Robe T2 Profiles imprisoned for Zodiac the Musical
Friday, 9 July 2021
robe-zodiacThe musical is staged at the Koepelgevangenis, a former prison in Breda (photo: Louise Stickland)
The Netherlands - Zodiac The Musical is a new musical produced by Peet Nieuwenhuijsen, directed by William Spaaij and staged at the Koepelgevangenis, a former prison in Breda, which provides the backdrop to this entertaining piece set in 2031 and focussed on a number of human, political and environmental issues.
Lighting designer Marc Heinz was among a team working under the technical production umbrella of Unlimited Productions – also based in Breda – helping to deliver this new work.
He and technical production manager Michiel van der Zijde – representing Unlimited Productions together with Jeffrey Kranen and Luc Huisman – also designed the set, and Marc specified 32 of Robe’s recently launched new T2 Profile fixture for the project, together with 50 x Robe Spiider LED wash beams and assorted other lighting fixtures.
Marc and his assistant designer Jordy Veenstra, Michiel and the entire production team were delighted to be back working on a show after a long break due to the pandemic, and particularly in such a special space.
The prison was designed by Johan Fredrik Metzelaar and opened in 1886 based on a panopticon design, whereby the activities of four stories of cells could be observed by a minimal contingent of guards stationed in the centre. The Koepelgevangenis complex was designated a national monument in 2001 and housed a women's prison until 2013 before closing completely two years later. Since 2018, it has been temporarily used as an event space, waiting for a new owner and a renovation plan.
Peet Nieuwenhuijsen needed a circular venue for his concept to work – which included spectacular projections onto a domed ceiling – and had initially staged an exploratory show in 2019 at the Planetarium Amsterdam.
The venue was already selected before the pandemic intervened. Pre-production started in August 2020, with the original plan to start the setup / get-in on the 15th of February 2021. Covid-19, despite its massive disruption worldwide, only delayed this overall plan by six weeks as the get in started on 1 April.
The storyline – stage play by Dick van den Heuvel with dramaturgy by Pieter van de Waterbeemd – evoked surveillance society with constant Orwellian monitoring. Thirty-eight LED screens dotted around the upper levels are a metaphor for big data recording and crunching, with over 70 drones – provided by Dronisos from France – joining the cast as a reminder that shady, anonymous governmental institutions shrouded in secrecy and subversion are in control. The faceless technicians running these operations are sealed behind closed doors in the shower tower.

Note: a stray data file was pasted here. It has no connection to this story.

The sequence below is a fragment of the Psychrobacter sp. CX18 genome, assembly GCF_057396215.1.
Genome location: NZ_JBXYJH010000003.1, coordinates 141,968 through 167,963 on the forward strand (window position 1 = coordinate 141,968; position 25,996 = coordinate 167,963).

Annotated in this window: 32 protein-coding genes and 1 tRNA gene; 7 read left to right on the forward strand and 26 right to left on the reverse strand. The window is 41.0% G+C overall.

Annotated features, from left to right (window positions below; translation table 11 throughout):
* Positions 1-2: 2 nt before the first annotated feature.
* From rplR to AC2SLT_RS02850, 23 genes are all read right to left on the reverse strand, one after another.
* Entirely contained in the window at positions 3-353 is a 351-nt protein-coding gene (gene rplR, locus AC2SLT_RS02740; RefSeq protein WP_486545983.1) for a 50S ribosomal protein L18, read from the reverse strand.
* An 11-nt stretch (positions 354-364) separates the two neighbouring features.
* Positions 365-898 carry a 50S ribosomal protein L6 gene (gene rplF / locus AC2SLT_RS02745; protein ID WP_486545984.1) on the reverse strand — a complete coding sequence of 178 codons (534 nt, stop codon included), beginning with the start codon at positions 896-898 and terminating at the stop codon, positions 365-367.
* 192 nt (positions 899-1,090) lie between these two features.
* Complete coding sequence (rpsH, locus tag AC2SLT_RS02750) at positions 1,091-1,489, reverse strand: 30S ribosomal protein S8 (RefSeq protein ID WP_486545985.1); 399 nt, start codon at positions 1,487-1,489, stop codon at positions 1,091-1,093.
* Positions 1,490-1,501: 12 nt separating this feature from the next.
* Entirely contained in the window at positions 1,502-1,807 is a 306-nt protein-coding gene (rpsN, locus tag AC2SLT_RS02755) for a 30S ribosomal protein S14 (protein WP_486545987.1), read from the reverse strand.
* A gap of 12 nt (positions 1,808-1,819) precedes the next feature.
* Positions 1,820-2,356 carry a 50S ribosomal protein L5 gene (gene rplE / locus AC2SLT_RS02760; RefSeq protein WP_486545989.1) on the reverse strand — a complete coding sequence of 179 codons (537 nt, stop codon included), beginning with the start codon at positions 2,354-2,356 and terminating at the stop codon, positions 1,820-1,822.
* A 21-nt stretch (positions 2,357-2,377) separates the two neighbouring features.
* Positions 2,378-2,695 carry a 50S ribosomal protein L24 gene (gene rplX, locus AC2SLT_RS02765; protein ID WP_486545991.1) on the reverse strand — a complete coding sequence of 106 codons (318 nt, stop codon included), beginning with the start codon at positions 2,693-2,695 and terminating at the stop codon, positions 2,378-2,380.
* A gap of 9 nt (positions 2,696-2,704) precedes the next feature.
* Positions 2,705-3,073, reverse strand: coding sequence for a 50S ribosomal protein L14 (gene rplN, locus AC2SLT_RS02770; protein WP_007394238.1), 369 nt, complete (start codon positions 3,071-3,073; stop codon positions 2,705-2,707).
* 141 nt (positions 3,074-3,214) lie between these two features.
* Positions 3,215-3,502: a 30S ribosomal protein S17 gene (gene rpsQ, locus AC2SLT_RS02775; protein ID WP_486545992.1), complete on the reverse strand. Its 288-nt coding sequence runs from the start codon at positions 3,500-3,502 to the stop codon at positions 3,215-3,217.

After much mind mapping, Michiel, Marc and Ruud de Deugd (head rigger and production structural engineer) produced the elegant eight curved leg spider-like ground support structure design which connects to a 15m diameter circular truss in the middle positioned 12m above the central performance. This provides close lighting positions for the main performance space which is 14m in diameter complete with a double revolve stage.
The stage stays bare aside from a few props throughout the entire performance, putting huge emphasis on the cast and lighting to get the energy ramped up and the strong emotional impact of the piece across.
Front light was another enigma as it needed to be rigged around the cell tiers, and after a test revealed that the fourth floor was the optimum position, Marc auditioned several moving lights for this part including the Robe T2s, which were still a prototype at this time, but he chose it as his preferred profile to throw high-quality light the long distance from there to centre stage.
Robe’s distributor Controllux then pulled out all the stops to ensure that lighting supplier Events Light, also close to Breda, received the fixtures in time for the get in.
Twenty T2s are fixed to the steel beams around the main interior wall, each individually attached to the building by rope access riggers. A rope sits next to each light so it can be lowered for service. The other 12 x T2 Profiles are on the top circle of the spider ground support, positioned for closer front lighting.
Twenty-two of the Spiiders are on the spider (ground support) structure. These and the T2s also on there are accessed via a person lift as it is fully loaded with lights, so no climbing is possible. Access for getting the lift in position was also a consideration when positioning the seating and staging.
Sixteen Spiiders are attached to the balcony around the third level of cells, used for washing the venue’s dome and supporting the projections, with the final 12 on the top circular truss right up on the roof.
All 92 moving lights – including all the T2 Profiles and Spiiders – are working in conjunction with a Follow Me automated followspot system which is at the heart of the design, and this ensures that all the main characters in this very busy and fast-paced show always have the right lights trained on them, even when they are rotating on the revolve rings, which is essential for helping to unravel the convoluted plot.
All the show’s lighting is being supplied by Events Light, who were among the first in Europe to receive the T2 Profile.
Lighting control is via a Road Hog Full Boar console programmed by Jasper Nijholt. Projectors and media servers were programmed by Ruben Boogaard, and since the show premiered on 5 July, both lights and video are being operated by Pascal Schutijser. It is a mix of timecode for the large production numbers, but mostly manually operated lighting cues according to visual line-of-sight.
Audio is designed by Jeroen ten Brinke. The video design is by Arjen Klerkx and content created by Anouk Steenbakkers and Joost Gulien.

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